Sunday, April 12, 2015

Punta Gorda Florida– March 12, 2015

We head out from Hollywood early and make our way to route 27. Route 27 heads diagonally across the interior of Florida, parts of which pass through the Everglades Preserve. If I had more time, I would LOVE to visit Everglades National Park. It would also add another stamp to my National Parks Passport book. But alas, there are only so many hours in the day.

Once on 27 Andy soon reaches down and flips the petcock to reserve. I know from habit that he will ride until there are fumes in the tank. I’m sure he’s not thinking of the words “Everglades preserve” as I am, so I set the GPS to “nearby gas stations.” All are pointing behind me. At the 5 mile mark I tell him that the stations are behind. He insists there must be one ahead and we continue. I know better than to argue. It’s a fight I never win. At the 10 mile mark I mention that they are all now 10 miles behind us and nothing ahead. Again at the 15 mile mark I mention “no stations ahead.” Thankfully he turns around and we head 15 miles back to our start. We roll into the station and he fills up; 4.5 gallons, which is his tank size. Don’t ask me to explain this need to wait until fumes. I’ve never understood it.

Yet there is something to be said for heading back from whence we came. This time we are ready for a few scenic spots we slipped by the first time. Here we met a tour heading off on an Air Boat. Having only seen these on television, I found it fun to watch live. I’d tell you the name of this great bunch but I lost their business card. Great reporter I’d make right?

Route 27 also takes us past Lake Okeechobee and we pull off to check things out. This area also boasts of great bass fishing. We have trouble seeing the “lake” for the tall grass, and I incorporate a pair of binoculars I remembered to pack.  I’m anxious to move on though as I have another Whispering Giant waiting for me in Punta Gorda.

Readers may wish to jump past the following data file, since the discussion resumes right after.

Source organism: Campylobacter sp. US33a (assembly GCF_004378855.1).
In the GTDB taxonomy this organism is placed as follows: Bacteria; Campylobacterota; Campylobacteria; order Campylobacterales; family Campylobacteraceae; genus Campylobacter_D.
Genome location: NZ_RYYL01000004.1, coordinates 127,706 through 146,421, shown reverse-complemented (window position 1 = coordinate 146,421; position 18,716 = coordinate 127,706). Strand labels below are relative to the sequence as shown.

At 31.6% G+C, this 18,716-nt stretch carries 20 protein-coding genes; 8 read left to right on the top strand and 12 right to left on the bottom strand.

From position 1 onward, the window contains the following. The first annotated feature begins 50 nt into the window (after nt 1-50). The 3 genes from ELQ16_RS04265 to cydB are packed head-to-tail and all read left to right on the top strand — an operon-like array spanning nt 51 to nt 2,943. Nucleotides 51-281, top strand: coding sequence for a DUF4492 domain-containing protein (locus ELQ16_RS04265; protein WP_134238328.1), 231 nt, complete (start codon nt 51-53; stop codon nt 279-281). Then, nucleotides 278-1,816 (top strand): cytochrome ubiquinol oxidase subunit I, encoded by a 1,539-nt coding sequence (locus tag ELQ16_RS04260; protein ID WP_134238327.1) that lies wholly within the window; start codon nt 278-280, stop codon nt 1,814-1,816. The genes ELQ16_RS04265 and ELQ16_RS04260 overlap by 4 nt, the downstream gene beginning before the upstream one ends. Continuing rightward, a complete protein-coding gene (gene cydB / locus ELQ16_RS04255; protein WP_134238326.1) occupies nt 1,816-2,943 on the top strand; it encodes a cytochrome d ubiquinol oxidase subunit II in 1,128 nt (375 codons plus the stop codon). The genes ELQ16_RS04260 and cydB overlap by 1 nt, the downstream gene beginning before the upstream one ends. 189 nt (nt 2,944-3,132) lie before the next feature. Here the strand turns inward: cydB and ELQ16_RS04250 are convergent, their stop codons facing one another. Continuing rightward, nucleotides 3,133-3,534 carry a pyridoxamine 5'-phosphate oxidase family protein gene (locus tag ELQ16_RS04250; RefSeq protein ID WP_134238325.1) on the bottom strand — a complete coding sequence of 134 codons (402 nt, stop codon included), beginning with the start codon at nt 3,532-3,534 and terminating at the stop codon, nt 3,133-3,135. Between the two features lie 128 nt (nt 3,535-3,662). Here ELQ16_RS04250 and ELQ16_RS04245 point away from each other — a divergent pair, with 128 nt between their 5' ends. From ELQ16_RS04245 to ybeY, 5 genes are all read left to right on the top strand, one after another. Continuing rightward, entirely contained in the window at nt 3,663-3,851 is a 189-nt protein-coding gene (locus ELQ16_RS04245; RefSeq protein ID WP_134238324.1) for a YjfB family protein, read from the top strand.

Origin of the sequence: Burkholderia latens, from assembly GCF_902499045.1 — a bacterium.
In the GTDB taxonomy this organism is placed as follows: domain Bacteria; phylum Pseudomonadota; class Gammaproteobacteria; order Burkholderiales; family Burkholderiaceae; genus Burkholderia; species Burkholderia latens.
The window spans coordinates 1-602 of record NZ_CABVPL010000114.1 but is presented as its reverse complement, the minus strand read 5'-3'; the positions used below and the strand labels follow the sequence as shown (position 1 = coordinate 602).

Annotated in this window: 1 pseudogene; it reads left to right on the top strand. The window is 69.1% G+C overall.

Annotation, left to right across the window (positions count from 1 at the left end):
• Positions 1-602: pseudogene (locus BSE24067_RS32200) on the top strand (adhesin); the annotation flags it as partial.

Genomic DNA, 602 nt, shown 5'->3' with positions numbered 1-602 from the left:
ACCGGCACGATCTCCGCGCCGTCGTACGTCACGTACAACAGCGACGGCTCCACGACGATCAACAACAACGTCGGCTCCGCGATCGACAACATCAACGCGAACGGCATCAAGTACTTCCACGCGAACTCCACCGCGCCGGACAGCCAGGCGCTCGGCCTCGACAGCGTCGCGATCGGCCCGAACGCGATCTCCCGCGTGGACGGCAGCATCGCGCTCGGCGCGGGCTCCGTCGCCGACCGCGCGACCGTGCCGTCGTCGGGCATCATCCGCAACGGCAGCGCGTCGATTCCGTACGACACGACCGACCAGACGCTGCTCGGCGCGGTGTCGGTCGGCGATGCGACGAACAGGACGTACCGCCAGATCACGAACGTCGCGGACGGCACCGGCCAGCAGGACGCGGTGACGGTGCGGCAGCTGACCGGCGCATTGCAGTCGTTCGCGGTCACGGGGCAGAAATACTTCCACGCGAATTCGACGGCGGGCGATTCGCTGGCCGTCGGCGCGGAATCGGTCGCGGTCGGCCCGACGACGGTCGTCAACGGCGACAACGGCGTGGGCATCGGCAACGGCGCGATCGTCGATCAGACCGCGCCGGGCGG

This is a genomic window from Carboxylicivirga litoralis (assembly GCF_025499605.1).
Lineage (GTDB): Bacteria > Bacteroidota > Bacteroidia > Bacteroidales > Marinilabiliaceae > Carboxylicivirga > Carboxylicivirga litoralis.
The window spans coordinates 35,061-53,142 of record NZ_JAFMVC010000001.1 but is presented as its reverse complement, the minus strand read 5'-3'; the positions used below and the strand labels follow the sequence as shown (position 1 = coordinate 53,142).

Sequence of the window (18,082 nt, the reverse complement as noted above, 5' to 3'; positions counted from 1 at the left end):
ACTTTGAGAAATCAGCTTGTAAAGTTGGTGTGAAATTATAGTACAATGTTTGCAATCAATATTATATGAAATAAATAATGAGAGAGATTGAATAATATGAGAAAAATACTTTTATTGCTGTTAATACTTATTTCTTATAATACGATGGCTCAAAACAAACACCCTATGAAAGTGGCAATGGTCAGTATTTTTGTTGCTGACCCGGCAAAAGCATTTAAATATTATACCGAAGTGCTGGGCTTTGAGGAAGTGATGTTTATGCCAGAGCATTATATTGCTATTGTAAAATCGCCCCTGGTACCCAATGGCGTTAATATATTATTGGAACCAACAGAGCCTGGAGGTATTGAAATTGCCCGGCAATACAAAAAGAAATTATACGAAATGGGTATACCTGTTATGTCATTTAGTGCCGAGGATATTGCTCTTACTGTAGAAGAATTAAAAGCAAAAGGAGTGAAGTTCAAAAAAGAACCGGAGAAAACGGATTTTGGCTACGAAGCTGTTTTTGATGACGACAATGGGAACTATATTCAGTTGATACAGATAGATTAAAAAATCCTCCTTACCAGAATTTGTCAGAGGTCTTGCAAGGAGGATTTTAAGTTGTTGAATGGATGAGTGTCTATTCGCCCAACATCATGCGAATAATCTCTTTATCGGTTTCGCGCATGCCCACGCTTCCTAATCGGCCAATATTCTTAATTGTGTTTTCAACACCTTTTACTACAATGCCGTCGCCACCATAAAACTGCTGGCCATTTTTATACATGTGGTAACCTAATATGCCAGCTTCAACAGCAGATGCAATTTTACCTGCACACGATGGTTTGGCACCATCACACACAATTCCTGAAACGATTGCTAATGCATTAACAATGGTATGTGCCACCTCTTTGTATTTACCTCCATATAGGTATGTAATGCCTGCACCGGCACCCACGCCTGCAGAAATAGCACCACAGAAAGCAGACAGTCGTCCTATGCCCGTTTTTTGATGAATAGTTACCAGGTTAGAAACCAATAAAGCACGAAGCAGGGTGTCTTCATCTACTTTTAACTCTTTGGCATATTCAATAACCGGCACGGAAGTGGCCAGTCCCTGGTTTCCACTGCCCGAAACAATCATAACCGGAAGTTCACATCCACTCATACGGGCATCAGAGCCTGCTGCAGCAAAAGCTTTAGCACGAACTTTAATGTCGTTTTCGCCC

The ride along 27 is very pleasant, with little traffic and lots of bird life to see.  The area is relatively flat, so you have long distance vistas as well. We break off of 27 and head West toward Fort Meyers.  We will stop 10 miles short of North Fort Meyers in Punta Gorda. As we approach the GPS is again telling me we are close.  We play the one way street game until we spot it on the corner of a busy intersection.  Calostimucu, as this one is called is sitting in the yard of an historic home, so there is parking in the front and a sidewalk that leads in front of the Giant. We meet a retired man from New Hampshire, and he seems happy to be talking to “kinfolk”. We discuss riding up on the sidewalk, and with a flourishing wave of the hand, give us authority to do so. Not that anyone of us has authority, but I go ahead and ride up onto the sidewalk. No one pays us any mind, and a few who do, don’t say a word.

Calostimucu is the only Whispering Giant with two faces. When you stand by these sentinels you feel small and insignificant. At the same time you understand that what has happened to the Indian Nations is very big indeed.  We spend some time with the Giant to honor the people he represents then take a tour of the historic home.  This is not its original spot nor is it as old as some you find in New England, but the Victorian home has charm and it’s cool (as in temperature).

The afternoon is making its way to the supper hour, and I still have one more stop; North Fort Meyers. Here is where my former Director has moved in her retirement. While she spent her time in Detroit, and I in New Hampshire and then Massachusetts when we worked for the same company, still we developed a respect and appreciation for each other.  When we pull up to her home, it’s like seeing an old friend who shares some history with you. We enjoy an hour or so and then we must be on the road again. It will be one more night out before we return to Kidani, load the bikes on the trailer and head for South Carolina where Landing Brave waits for his photograph.

Pat and D'Arcie

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